Insomnia as predictor versus outcome of PTSD and depression among Iraq combat veterans
Article first published online: 7 NOV 2011
© 2011 Wiley Periodicals, Inc.
Journal of Clinical Psychology
Volume 67, Issue 12, pages 1240–1258, December 2011
How to Cite
Wright, K. M., Britt, T. W., Bliese, P. D., Adler, A. B., Picchioni, D. and Moore, D. (2011), Insomnia as predictor versus outcome of PTSD and depression among Iraq combat veterans. J. Clin. Psychol., 67: 1240–1258. doi: 10.1002/jclp.20845
- Issue published online: 21 NOV 2011
- Article first published online: 7 NOV 2011
- posttraumatic stress disorder;
- combat exposure;
- postdeployment mental health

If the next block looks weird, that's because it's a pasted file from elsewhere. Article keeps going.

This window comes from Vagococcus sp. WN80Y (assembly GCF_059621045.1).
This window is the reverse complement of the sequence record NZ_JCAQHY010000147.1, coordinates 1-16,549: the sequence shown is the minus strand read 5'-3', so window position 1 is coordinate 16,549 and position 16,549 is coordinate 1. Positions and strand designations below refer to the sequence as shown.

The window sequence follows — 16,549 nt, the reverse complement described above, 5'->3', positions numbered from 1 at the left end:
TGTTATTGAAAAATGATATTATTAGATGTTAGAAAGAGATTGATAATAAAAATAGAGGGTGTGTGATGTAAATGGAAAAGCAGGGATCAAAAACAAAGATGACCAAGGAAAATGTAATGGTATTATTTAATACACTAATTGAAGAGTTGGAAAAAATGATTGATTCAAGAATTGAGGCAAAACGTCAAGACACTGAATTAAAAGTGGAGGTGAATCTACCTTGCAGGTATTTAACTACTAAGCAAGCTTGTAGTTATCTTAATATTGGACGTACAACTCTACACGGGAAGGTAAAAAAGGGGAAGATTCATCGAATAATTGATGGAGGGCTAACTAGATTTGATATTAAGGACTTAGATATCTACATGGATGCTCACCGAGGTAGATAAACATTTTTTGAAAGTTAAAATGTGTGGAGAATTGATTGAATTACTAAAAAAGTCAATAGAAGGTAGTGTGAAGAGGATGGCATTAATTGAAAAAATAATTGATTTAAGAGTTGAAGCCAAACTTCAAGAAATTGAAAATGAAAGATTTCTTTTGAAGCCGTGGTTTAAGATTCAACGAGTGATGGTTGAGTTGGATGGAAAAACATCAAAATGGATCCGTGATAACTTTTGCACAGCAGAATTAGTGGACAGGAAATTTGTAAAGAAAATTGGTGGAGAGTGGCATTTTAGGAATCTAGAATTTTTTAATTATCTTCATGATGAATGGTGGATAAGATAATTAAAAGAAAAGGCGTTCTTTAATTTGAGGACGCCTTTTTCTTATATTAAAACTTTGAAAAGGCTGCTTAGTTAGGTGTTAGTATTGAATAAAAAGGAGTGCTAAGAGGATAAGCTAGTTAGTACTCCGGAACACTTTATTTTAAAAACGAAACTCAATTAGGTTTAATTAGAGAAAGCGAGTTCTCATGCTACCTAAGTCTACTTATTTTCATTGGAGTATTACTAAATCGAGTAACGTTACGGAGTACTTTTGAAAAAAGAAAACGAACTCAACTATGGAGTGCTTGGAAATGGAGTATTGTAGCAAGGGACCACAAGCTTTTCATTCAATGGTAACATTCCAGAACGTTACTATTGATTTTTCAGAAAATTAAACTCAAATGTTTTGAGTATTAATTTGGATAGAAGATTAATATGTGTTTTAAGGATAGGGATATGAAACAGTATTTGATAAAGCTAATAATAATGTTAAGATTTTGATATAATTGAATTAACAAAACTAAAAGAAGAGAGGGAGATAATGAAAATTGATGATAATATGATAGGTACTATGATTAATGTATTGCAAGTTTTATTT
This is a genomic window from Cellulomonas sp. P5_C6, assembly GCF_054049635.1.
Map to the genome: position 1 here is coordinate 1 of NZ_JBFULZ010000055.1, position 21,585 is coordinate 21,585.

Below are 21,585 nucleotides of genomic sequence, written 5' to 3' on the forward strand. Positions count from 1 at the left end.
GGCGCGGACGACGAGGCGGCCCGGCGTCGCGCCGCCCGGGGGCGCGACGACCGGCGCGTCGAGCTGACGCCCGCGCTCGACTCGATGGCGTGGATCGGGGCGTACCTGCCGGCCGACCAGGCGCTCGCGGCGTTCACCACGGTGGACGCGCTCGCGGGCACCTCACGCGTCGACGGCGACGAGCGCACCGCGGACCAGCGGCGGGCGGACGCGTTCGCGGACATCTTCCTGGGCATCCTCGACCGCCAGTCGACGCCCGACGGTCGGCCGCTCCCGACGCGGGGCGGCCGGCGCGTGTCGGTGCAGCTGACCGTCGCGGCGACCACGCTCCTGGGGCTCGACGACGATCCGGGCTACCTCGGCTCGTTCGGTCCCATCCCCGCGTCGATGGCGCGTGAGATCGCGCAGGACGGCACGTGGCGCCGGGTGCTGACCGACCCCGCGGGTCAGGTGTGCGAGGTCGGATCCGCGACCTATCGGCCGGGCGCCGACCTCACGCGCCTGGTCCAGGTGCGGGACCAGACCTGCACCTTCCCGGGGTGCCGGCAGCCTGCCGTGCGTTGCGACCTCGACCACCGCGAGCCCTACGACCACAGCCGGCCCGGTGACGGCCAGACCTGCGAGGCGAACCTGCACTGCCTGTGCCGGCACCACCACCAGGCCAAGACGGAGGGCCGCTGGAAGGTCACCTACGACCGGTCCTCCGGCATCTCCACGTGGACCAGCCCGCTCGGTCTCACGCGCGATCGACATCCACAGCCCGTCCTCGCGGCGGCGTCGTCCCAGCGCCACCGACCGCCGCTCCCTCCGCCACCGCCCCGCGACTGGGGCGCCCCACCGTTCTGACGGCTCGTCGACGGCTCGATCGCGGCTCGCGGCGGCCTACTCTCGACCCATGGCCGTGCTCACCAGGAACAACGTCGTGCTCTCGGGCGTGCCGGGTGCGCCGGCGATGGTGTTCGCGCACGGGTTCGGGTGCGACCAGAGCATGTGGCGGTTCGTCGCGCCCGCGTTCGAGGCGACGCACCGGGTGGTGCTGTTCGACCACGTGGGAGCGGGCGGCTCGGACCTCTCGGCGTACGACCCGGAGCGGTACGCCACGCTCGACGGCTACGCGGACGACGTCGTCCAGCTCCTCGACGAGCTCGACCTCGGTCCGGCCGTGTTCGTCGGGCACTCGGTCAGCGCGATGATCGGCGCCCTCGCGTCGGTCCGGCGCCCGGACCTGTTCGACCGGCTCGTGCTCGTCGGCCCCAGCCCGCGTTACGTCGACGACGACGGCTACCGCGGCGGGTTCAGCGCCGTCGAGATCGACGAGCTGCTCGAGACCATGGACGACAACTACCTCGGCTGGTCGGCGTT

Objectives: The study conducted a longitudinal assessment of insomnia as an antecedent versus consequence of posttraumatic stress disorder (PTSD) and depression symptoms among combat veterans. Design: Two postdeployment time points were used in combination with structural equation modeling to examine the relative strength of two possible directions of prediction: insomnia as a predictor of psychological symptoms, and psychological symptoms as a predictor of insomnia. Participants were active duty soldiers (N = 659) in a brigade combat team who were assessed 4 months after their return from a 12-month deployment to Iraq, and then again eight months later. Results: Although both insomnia and psychological symptoms were associated at both time periods and across time periods, insomnia at 4 months postdeployment was a significant predictor of change in depression and PTSD symptoms at 12 months postdeployment, whereas depression and PTSD symptoms at 4 months postdeployment were not significant predictors of change in insomnia at 12 months postdeployment. Conclusions: Results support the role of insomnia in the development of additional psychological problems and highlight the clinical implications for combat veterans, to include the importance of longitudinal assessment and monitoring of sleep disturbances, and the need for early intervention. © 2011 Wiley Periodicals, Inc. J Clin Psychol 67:1–19, 2011.